Published On: Thu, Nov 18th, 2021

Austin McGillian, Chairman, New World Developments, owner of Apeer Doors and Lumi Windows

First job: Delivering newspapers. That was the only job I have had outside of the family, and I kept that paper round until I was 15. After leaving college at 18 I joined the family business, which was a petrol station, grocers and general store and I stayed with that until I was 29 years old.
When did you set up the current company?: I started Ace Fixings Ltd in 1978. Apeer came in 1993, with Lumi set up in 2014.
Most useful/favourite gadget? That’s a tough call: My new Ping Heppler putter although for many years it was the Titleist Scotty Cameron Phantom.
Business person you most admire? At the risk of sounding sentimental, my son Asa. But he has turned an excellent business into a great one and his handling of some pretty tough issues during the past year cements that view. In the early years I would have said ‘my wife’; we were a great double act – Deirdre chased the money!
What lesson have you learned about business during the past 12 months? Undoubtedly the value of a good balance sheet.
What has helped you during lockdown? My wife – who has been a rock throughout this – and I have walked a great deal in some of the most beautiful countryside around here. Which of course was helped by the beautiful weather – even we had plenty of sunshine!
Best business decision: Having started Ace Fixings, I would say the best decision was buying the seven-and-a-half-acre site in the late ‘eighties, upon which we have built our factories, now more than 130,000 ft2. We paid off the loan for the land within two years of buying it.
Other interests: Well, there might be a clue in my favourite gadget – golf! I get out whenever I can which of course, has not been a great deal over the past year. And my family – I have eight grandchildren between the ages of 3 and 10 years old. We are a very close family and that takes a great deal of my time.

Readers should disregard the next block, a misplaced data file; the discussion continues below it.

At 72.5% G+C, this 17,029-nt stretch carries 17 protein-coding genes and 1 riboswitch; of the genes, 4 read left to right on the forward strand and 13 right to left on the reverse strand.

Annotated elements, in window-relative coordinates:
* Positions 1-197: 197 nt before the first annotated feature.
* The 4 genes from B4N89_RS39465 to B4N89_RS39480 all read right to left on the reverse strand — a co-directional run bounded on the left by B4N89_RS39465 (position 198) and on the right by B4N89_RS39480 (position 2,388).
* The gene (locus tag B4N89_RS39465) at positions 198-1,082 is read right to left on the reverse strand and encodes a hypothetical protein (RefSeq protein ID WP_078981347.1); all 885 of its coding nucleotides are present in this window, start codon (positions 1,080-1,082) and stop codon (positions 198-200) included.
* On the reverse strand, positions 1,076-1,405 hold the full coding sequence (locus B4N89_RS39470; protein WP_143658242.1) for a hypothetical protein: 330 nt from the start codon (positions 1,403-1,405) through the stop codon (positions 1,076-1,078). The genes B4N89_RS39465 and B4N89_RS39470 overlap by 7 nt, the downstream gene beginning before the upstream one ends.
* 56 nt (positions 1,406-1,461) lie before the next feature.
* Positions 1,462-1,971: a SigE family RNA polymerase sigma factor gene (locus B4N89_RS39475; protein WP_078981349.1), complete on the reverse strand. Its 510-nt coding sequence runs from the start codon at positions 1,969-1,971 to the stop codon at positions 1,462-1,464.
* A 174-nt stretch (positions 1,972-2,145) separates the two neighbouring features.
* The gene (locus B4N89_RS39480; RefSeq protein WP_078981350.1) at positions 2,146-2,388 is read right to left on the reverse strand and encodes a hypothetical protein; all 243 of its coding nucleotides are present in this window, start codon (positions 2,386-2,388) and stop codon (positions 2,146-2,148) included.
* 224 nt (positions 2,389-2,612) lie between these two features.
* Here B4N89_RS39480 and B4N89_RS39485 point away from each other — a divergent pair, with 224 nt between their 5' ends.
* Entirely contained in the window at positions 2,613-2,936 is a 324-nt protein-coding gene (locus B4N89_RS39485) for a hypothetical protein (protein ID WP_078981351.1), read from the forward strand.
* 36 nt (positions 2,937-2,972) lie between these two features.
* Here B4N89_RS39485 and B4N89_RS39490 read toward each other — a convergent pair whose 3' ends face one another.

Working Week: I travel in the short distance from my home to the office every day at around 09.00 these days, although that has been disrupted lately due to Covid-19. We have three companies here – Ace Fixings, the original company; and New World Developments which includes Apeer Doors and Lumi Windows. I tend to look after the non-operational aspects of the businesses as we have excellent teams responsible for production and logistics, product development and so forth, led by my son Asa. I oversee issues relating to the land, the factory, finance and I have specific responsibility for our fleet of vehicles…I like to keep charge of that. And I have always walked the factories chatting to our people each day, but we have grown so much in recent years that takes me a week to do the full tour now. It helps me to keep a hands-on feel for the businesses, which is important. I try and leave by around 6pm, later if required though earlier if there’s a chance of some golf.

Working Location: I share an office with my son Asa in offices above the factory on our site in Woodside Road. But I spend as much of my time as possible walking around the factories, visiting every department across a period of a week. I still find the various processes fascinating, which now include glass processing lines, a cassette studio where we make the glass units for the doors; paint shops, window fabricating lines…it’s come a long way since we began selling fixings 43 years ago.


Of course, Covid has dominated our business as well as our private lives here just as anywhere else. As I sit contemplating my answers for this it’s the anniversary of the first UK lockdown. When that was imposed upon us we had no idea about what was still a mysterious disease, and with no solutions about how to deal with it being discussed with any real conviction. We had a factory, around 250 employees, customers waiting for orders and…we shut our gates overnight.